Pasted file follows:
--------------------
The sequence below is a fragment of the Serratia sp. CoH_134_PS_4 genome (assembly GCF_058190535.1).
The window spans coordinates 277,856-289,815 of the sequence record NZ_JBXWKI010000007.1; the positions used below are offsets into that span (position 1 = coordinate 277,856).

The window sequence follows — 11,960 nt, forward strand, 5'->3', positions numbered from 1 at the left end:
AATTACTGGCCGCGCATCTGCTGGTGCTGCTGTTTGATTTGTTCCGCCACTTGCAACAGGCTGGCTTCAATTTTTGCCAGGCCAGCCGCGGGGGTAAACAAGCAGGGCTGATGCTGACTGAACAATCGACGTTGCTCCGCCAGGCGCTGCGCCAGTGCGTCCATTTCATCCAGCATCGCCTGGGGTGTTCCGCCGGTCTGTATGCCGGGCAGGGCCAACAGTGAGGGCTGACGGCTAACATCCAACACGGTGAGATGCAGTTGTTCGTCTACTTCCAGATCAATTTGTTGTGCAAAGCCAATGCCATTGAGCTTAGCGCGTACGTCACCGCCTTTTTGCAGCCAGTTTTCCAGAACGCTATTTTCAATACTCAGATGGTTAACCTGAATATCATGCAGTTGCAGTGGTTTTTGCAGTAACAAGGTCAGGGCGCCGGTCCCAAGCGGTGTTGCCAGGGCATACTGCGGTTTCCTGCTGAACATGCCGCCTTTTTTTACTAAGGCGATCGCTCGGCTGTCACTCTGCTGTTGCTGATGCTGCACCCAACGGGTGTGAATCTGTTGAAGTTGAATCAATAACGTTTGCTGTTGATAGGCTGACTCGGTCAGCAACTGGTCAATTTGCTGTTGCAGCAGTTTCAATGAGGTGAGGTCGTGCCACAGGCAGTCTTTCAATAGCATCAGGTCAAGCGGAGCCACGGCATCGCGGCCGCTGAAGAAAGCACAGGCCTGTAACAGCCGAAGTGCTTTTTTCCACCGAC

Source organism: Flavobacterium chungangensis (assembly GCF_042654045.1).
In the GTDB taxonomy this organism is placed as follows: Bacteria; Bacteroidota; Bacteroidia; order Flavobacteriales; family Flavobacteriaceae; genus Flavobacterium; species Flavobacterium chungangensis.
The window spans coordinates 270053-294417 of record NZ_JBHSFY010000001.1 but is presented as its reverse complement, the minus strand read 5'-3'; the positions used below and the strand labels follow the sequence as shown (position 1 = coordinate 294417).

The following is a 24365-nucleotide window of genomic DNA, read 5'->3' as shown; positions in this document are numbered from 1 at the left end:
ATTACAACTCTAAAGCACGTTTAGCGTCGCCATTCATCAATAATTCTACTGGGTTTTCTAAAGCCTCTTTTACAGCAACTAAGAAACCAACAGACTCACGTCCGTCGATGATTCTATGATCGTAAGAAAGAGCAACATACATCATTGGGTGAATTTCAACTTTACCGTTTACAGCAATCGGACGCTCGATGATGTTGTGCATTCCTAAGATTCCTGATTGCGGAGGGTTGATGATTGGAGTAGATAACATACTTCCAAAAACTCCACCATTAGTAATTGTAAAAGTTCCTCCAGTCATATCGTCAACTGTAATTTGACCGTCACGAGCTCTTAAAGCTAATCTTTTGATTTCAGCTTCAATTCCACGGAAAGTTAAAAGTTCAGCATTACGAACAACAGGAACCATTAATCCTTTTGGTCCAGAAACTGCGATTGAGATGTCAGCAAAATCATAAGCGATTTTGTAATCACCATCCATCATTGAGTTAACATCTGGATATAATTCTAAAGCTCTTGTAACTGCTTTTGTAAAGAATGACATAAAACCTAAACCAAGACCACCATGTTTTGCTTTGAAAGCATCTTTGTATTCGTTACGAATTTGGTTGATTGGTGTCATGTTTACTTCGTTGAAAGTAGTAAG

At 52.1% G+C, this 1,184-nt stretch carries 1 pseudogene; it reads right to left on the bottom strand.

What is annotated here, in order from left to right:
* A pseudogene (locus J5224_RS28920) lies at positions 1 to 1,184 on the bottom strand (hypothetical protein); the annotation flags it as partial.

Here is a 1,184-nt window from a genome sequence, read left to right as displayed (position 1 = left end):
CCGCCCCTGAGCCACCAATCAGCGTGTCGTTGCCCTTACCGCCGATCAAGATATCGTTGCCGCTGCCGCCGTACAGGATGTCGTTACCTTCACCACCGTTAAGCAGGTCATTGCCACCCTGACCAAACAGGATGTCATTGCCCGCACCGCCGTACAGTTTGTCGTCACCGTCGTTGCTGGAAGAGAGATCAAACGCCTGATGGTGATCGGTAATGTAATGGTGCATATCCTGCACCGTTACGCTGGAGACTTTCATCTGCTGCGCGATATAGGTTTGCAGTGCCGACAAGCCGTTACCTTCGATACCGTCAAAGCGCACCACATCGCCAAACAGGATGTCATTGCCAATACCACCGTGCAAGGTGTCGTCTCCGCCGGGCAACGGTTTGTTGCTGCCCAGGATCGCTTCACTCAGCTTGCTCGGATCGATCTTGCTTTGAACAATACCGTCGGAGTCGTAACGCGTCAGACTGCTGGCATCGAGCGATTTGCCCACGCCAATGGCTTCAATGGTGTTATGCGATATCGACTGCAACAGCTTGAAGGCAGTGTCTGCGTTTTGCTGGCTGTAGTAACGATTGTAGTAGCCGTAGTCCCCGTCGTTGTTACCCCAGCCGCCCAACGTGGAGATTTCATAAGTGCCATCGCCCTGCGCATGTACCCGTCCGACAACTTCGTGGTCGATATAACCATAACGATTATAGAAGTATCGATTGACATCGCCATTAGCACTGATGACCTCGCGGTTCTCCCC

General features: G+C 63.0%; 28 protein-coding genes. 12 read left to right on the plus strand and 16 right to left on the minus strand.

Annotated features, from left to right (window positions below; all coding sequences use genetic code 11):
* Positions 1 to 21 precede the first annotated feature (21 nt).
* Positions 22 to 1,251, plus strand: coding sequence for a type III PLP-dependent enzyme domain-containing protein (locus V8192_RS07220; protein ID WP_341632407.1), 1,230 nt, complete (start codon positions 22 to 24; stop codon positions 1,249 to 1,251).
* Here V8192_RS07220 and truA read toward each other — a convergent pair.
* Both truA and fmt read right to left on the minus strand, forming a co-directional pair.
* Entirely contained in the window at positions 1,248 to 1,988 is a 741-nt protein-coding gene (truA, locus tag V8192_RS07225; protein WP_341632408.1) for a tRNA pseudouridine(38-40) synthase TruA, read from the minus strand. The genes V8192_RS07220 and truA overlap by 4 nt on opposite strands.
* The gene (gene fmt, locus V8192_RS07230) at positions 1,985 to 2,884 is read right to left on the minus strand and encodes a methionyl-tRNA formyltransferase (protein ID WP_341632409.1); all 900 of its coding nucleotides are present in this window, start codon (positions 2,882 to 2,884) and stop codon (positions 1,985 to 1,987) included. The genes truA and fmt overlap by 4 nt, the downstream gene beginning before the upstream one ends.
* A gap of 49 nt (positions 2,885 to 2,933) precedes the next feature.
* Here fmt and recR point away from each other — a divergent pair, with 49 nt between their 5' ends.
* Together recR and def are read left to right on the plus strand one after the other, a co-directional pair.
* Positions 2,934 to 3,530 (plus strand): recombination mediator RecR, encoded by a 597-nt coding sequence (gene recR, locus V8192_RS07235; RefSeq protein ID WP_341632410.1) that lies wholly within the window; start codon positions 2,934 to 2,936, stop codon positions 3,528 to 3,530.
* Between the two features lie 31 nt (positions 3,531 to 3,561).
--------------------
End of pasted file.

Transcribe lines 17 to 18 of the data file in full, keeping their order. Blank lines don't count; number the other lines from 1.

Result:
* Positions 1 to 21 precede the first annotated feature (21 nt).
* Positions 22 to 1,251, plus strand: coding sequence for a type III PLP-dependent enzyme domain-containing protein (locus V8192_RS07220; protein ID WP_341632407.1), 1,230 nt, complete (start codon positions 22 to 24; stop codon positions 1,249 to 1,251).